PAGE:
|FOR IMMEDIATE RELEASE: April 30, 2019
Press Contact: Leora Broydo Vestel
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California’s New 2030 Energy Plan Relies on CCAs to Procure 10,000 MW to Meet Climate Goals
CCAs Receive Vote of Confidence as State Transitions to ‘Electric Sector of the Future’
Concord, Calif. – The California Public Utilities Commission (CPUC) on April 25 unanimously approved a new plan for achieving ambitious greenhouse gas emissions reduction targets within California’s electric sector, primarily relying on Community Choice Aggregators (CCAs) to procure the new clean energy resources the state needs over the next decade to meet its climate goals.
The CPUC’s approval of an “Integrated Resource Plan,” or IRP, represents a major vote of confidence in the critical role CCAs are playing in California’s rapidly evolving energy system.
“The new IRP reflects a seismic shift in procurement responsibility to CCAs as customer load continues to migrate from Investor-Owned Utilities to local, not-for-profit community choice energy programs,” said Beth Vaughan, executive director of the California Community Choice Association (CalCCA). “The plan shows CCAs are committed to advancing new, cost-effective, clean energy resources at the scale and speed California requires.”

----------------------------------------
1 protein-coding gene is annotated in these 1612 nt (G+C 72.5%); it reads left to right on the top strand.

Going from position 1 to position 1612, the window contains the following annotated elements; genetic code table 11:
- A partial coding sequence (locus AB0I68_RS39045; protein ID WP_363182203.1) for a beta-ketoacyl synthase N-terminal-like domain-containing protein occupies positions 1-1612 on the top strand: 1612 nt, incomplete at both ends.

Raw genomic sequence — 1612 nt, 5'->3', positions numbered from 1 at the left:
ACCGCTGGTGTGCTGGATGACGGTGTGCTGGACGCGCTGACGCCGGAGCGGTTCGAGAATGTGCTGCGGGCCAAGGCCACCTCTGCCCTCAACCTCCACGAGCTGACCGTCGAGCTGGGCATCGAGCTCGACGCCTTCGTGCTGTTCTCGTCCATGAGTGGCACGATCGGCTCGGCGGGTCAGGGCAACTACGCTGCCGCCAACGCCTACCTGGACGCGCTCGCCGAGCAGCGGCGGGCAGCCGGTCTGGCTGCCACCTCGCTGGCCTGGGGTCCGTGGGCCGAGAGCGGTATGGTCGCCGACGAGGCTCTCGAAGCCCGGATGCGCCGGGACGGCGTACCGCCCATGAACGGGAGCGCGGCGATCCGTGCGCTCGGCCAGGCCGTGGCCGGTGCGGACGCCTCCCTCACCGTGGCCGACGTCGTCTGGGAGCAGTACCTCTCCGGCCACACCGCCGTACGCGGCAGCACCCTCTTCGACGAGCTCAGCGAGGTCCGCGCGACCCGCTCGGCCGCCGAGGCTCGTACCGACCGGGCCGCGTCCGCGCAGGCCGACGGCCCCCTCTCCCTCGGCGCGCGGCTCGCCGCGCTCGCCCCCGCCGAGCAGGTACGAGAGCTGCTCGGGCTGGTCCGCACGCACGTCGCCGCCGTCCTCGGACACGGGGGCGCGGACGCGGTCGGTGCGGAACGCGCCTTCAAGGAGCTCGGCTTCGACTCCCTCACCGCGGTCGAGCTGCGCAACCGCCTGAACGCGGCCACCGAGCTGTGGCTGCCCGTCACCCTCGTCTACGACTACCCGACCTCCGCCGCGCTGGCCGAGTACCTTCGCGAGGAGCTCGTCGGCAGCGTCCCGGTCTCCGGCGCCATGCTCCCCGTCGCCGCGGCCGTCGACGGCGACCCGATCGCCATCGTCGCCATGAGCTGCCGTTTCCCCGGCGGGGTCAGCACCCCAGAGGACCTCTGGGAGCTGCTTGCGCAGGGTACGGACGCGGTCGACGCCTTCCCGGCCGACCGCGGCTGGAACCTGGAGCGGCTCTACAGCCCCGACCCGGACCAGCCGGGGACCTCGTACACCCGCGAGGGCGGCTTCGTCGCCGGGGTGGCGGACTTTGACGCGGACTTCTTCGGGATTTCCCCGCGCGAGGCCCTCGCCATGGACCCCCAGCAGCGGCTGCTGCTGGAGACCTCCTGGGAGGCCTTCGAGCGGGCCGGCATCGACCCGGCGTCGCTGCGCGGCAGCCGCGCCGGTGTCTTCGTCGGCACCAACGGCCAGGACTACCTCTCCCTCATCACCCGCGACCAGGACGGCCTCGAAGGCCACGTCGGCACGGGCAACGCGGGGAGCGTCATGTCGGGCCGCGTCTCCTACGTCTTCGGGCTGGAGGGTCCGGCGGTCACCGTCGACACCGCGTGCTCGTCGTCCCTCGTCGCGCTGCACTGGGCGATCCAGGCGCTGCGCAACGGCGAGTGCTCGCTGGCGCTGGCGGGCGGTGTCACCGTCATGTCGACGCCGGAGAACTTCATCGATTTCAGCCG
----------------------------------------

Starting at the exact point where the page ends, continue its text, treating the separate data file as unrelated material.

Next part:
The IRP lays out the optimal portfolio of energy supply- and demand-side resources California will need to comply with Senate Bill (SB) 350, which established a 2030 greenhouse gas emissions reduction target of 40 percent below 1990 levels. SB 350 stipulates that the optimal portfolio must ensure reliable electricity at the lowest cost to ratepayers.
Under the CPUC-approved plan, CCAs will be responsible for about 90 percent of the energy procurement that will be needed by 2030 to meet the SB 350 target. Aggregators plan to make long-term investments in more than 10,000 Megawatts (MW) of new clean energy resources including solar, wind, geothermal and energy storage by 2030, while Investor-Owned Utilities (IOUs) and commercial Energy Service Providers (ESPs) plan to invest in approximately 1,000 MW of new resources combined (see bar graph below). CCAs are the load-serving entities (LSEs) “with the vast majority of planned new resource purchases through 2030,” the CPUC said.
CCAs are already engaging in large-scale procurement of new clean energy resources. As of November, CCAs have signed long-term contracts for more than 2,000 MW with new renewable energy facilities in California, demonstrating their capacity to rapidly procure the resources the state needs to meet its clean energy goals. Despite their newness, energy project developers view CCAs as reliable counterparties due to the building of financial reserves, high participation rates, strong balance sheets and innate transparency given CCAs are public agencies.
The IRP plan is the first to be approved under SB 350, and the CPUC will reevaluate the portfolio every two years based on new market information. CalCCA expects to see continuous improvement in the IRP as CPUC staff, LSEs and stakeholders work together to ensure the plan is meaningful and comprehensive.